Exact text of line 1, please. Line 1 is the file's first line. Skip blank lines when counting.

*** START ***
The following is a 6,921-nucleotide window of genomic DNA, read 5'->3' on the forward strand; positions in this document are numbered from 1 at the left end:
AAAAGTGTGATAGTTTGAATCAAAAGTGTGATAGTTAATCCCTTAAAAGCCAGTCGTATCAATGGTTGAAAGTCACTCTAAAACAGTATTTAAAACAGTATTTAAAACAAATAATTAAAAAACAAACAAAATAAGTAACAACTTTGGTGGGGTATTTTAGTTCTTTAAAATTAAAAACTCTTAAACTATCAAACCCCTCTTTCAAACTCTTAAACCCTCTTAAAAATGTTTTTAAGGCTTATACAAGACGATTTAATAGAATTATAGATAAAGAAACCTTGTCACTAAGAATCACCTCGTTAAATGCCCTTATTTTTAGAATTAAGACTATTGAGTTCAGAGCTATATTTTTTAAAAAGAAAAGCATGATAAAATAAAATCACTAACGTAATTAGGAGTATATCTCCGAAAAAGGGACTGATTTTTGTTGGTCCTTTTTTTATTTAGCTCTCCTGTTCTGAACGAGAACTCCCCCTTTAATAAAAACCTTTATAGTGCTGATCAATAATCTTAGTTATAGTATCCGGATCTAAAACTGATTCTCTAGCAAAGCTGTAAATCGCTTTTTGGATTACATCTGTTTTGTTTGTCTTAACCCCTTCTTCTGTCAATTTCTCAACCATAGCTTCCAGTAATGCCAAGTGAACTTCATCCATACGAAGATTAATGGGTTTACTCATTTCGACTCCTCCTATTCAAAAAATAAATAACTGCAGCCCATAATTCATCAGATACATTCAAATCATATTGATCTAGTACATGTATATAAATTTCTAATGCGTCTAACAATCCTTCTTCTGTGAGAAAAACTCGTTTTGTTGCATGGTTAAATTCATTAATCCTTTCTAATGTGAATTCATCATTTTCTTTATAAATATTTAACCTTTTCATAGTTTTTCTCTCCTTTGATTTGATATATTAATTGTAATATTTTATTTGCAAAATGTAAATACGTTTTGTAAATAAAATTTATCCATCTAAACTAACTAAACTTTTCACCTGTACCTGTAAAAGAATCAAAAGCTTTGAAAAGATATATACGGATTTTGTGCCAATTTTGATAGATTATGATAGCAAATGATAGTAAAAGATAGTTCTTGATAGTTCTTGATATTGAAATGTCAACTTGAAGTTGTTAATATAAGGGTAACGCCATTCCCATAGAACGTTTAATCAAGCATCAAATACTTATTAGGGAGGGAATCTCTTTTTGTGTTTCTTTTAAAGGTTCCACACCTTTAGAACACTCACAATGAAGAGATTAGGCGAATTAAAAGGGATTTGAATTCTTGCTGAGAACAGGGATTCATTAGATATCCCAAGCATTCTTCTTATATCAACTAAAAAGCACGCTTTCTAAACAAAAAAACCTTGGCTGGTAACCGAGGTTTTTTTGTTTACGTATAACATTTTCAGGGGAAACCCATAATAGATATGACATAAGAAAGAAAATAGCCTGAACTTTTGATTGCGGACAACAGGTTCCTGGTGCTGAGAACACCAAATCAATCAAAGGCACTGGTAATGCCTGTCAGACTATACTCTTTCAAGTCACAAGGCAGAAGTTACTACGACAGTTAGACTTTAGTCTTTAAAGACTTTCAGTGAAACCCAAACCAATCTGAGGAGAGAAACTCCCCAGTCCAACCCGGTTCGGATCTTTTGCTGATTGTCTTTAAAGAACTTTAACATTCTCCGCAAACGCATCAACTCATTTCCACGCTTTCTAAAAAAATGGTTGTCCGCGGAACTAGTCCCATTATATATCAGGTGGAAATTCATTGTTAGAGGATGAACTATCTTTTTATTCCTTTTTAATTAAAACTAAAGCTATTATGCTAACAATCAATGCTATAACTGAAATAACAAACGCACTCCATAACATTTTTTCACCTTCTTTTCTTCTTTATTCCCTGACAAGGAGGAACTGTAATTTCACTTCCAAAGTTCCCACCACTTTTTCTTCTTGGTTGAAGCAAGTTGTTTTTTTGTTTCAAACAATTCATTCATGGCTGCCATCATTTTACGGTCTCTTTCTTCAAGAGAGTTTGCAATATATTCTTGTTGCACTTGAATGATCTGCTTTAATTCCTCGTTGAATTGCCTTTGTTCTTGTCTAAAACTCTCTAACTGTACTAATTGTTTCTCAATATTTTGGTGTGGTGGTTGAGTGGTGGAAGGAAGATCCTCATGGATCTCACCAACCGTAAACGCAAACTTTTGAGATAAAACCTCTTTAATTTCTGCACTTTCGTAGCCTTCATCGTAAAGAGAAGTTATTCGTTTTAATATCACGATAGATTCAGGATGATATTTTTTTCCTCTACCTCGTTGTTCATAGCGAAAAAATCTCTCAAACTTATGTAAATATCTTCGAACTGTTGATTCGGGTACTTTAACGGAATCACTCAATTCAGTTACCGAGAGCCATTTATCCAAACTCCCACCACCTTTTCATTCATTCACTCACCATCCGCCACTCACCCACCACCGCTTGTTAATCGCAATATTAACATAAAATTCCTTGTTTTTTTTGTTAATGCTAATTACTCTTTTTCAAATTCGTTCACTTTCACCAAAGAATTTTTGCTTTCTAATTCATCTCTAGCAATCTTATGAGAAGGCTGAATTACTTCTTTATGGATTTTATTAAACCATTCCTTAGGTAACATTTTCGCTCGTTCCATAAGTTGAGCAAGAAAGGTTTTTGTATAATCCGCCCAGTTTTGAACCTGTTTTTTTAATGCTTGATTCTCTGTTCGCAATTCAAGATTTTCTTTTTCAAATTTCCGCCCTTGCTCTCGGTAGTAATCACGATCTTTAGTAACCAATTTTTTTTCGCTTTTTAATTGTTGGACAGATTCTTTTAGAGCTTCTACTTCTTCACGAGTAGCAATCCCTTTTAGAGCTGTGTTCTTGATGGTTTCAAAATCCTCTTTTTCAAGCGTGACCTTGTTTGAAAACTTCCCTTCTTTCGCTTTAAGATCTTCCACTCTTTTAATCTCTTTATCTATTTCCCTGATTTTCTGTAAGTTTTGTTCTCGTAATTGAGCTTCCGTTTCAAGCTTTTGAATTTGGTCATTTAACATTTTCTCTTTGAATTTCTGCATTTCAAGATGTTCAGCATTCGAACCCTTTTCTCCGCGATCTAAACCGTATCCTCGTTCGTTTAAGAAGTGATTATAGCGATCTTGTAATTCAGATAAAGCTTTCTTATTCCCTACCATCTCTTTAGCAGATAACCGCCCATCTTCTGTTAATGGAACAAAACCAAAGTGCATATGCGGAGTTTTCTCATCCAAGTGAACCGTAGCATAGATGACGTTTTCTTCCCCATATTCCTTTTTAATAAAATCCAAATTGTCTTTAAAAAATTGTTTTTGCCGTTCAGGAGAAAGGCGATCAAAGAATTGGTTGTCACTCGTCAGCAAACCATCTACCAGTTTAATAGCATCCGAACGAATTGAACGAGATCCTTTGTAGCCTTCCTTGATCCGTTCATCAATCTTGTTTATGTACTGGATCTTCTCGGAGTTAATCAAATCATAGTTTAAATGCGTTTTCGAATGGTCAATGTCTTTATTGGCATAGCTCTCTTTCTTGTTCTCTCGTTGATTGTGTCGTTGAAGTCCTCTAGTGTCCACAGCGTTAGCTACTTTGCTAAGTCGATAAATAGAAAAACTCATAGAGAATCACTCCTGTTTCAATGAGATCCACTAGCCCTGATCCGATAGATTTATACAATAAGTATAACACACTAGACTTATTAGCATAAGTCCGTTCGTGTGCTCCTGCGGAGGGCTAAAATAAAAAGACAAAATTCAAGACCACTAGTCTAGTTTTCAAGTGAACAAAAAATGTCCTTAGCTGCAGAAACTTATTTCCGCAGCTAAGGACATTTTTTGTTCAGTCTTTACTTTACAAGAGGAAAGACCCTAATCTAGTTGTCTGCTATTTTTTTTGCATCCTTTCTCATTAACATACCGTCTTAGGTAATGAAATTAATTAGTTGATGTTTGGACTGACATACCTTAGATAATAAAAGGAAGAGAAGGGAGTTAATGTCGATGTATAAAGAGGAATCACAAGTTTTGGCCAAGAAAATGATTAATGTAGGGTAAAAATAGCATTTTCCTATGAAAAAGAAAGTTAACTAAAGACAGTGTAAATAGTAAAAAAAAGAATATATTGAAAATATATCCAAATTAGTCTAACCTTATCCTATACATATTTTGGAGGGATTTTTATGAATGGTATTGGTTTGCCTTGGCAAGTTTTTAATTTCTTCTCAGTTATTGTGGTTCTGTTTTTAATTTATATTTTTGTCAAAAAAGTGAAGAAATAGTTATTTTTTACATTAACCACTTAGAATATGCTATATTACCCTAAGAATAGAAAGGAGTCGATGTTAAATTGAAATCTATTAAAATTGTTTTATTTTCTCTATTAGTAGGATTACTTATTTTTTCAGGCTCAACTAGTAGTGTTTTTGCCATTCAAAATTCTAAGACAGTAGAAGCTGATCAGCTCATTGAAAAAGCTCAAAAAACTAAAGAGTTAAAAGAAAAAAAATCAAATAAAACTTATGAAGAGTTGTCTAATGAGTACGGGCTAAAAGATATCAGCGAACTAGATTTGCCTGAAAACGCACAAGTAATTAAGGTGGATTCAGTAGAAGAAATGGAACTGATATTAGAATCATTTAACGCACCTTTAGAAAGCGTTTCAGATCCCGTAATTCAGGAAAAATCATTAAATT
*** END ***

The following is a 6,921-nucleotide window of genomic DNA, read 5'->3' on the forward strand; positions in this document are numbered from 1 at the left end: